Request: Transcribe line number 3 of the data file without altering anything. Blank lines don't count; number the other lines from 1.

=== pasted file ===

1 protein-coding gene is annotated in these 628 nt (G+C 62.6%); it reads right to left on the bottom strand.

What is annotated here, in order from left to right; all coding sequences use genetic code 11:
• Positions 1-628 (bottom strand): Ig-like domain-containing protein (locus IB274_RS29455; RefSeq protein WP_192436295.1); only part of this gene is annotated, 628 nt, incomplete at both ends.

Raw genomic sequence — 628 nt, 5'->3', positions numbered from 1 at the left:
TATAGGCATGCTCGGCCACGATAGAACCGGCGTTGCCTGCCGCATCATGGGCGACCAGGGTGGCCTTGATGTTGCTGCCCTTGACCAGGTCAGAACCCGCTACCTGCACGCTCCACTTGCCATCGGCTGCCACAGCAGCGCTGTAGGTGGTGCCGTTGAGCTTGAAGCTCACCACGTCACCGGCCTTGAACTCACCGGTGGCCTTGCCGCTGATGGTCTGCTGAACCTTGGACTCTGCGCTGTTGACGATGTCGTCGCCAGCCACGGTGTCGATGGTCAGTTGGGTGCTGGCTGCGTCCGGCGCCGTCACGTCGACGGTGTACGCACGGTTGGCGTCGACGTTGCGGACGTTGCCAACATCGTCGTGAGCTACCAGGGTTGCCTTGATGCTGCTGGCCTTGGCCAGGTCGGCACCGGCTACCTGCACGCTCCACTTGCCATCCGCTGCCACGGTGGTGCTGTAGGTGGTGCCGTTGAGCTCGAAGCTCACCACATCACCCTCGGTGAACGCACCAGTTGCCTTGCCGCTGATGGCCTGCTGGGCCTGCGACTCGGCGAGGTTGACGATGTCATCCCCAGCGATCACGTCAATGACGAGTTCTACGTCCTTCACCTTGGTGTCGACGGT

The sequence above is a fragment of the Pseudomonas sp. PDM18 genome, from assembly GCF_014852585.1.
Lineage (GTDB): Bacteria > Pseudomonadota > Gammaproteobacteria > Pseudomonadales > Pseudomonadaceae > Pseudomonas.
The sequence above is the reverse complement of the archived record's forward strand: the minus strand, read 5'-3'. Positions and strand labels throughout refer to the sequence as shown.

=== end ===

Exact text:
• Positions 1-628 (bottom strand): Ig-like domain-containing protein (locus IB274_RS29455; RefSeq protein WP_192436295.1); only part of this gene is annotated, 628 nt, incomplete at both ends.